3. A house is not a home
When I talk about where my family lives, I don’t refer to it as a house, but instead, I call it a “home”. And while these two words are similar, they have such diverse meanings.
A house is a building where people live, whereas a home is a place where people can flourish and thrive.
By inviting others into our home, we are living out the Gospel of Jesus Christ. Not only are we stewarding the provisions that God gave us by sharing them with others, but we are building relationships through His perfect love. When we open our homes to others, we are not only inviting them into our family setting, but we are showing them that they belong.
The Father invites us into His family through the hospitality of the Cross. He extends the invitation of His Son so that we would be welcomed into heaven as we accept the gift of eternal life.
When others accept our invitation to share a meal, by the power of His Spirit, we are able to extend His gift to those at our table.
Our earthly table is a reflection of God’s acceptance, forgiveness, mercy, and love. Will you pull out a chair?
4. Prepare and be present
So, how can you be hospitable while leaving stress at the back door? It comes down to planning well and focusing on what matters.
A few tangible ways I have learned to plan well is to:
- Set a date and time. While I like the excitement of being spontaneous, I also thrive on having things planned out in my calendar. When I am intentional about setting times and dates to open my home to others, I am less likely to cancel or even let months accidentally go by without doing so. Also, if you are an introvert like me, informing your guests of a start and end time will relieve anxiety around your meet-up.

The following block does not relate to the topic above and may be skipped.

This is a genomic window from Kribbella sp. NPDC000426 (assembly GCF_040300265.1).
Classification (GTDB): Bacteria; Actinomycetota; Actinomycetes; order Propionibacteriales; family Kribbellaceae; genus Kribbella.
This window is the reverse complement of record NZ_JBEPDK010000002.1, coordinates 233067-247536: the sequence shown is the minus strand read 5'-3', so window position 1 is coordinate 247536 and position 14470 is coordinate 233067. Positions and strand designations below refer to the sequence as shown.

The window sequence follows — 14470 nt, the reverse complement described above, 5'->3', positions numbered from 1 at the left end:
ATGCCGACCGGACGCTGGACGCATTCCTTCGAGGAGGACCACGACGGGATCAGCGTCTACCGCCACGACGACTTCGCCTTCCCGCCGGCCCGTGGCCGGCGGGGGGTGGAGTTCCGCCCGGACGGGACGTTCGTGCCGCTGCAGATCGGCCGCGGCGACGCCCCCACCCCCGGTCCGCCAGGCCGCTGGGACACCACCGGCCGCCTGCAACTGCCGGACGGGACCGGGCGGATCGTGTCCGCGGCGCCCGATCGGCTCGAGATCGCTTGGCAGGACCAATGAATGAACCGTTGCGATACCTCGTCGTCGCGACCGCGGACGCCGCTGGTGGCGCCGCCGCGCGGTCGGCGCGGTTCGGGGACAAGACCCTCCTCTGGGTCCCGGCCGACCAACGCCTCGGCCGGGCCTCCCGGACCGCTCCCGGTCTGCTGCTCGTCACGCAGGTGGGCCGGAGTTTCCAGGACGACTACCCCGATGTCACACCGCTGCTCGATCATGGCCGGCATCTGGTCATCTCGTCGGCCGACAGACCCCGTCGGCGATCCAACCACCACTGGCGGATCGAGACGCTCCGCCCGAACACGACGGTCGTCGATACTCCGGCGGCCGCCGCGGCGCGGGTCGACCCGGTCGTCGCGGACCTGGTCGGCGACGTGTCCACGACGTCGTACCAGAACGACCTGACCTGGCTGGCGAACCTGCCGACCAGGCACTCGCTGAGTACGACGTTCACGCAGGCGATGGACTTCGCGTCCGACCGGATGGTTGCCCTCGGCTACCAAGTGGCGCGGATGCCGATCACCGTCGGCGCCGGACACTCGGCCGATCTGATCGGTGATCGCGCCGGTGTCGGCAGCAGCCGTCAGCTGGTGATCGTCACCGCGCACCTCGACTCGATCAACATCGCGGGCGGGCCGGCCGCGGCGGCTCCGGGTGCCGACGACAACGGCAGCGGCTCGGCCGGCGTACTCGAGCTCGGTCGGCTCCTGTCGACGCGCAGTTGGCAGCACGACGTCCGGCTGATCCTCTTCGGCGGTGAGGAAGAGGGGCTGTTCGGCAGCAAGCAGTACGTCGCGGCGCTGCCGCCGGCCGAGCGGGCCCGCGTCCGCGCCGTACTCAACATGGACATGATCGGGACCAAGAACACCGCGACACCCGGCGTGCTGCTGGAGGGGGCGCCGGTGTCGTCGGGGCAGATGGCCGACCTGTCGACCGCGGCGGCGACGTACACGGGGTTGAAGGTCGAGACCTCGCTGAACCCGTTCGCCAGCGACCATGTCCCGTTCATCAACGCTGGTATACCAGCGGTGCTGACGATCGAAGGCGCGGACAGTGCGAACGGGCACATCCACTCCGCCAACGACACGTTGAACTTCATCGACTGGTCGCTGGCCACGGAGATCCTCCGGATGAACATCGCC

- Plan a menu. Sometimes being hospitable involves you cooking a meal for others. While other times, it is simply asking each person to bring a dish to share or brewing a pot of coffee to sip at your table. Either way, when you open your home for fellowship, you are still ushering in the Gospel of Jesus.
- Discussion topic. Usually, when I invite others in, I like to include a space for an interactive devotional or a roundtable of heart discussion. This usually looks like taking turns to share how God is speaking in our individual lives or discussing a social challenge while aligning it with Scripture. By loosely planning a topic to discuss, I invite the Father to do whatever He wants.
Along with this, I also try to remember that for anyone to thrive in a relationship, they need to know that they are seen and heard. By giving my guests space to talk and process what they need to with minimal interruptions, I am expressing that what they have to say is meaningful. This also allows me to invite the Holy Spirit to use me to minister to them in a way that would be most impactful.
As we surrender our hearts, we can be good stewards of what God has given us while being vessels of His light and love. And as we practice biblical hospitality, we are walking out the Kingdom of Heaven.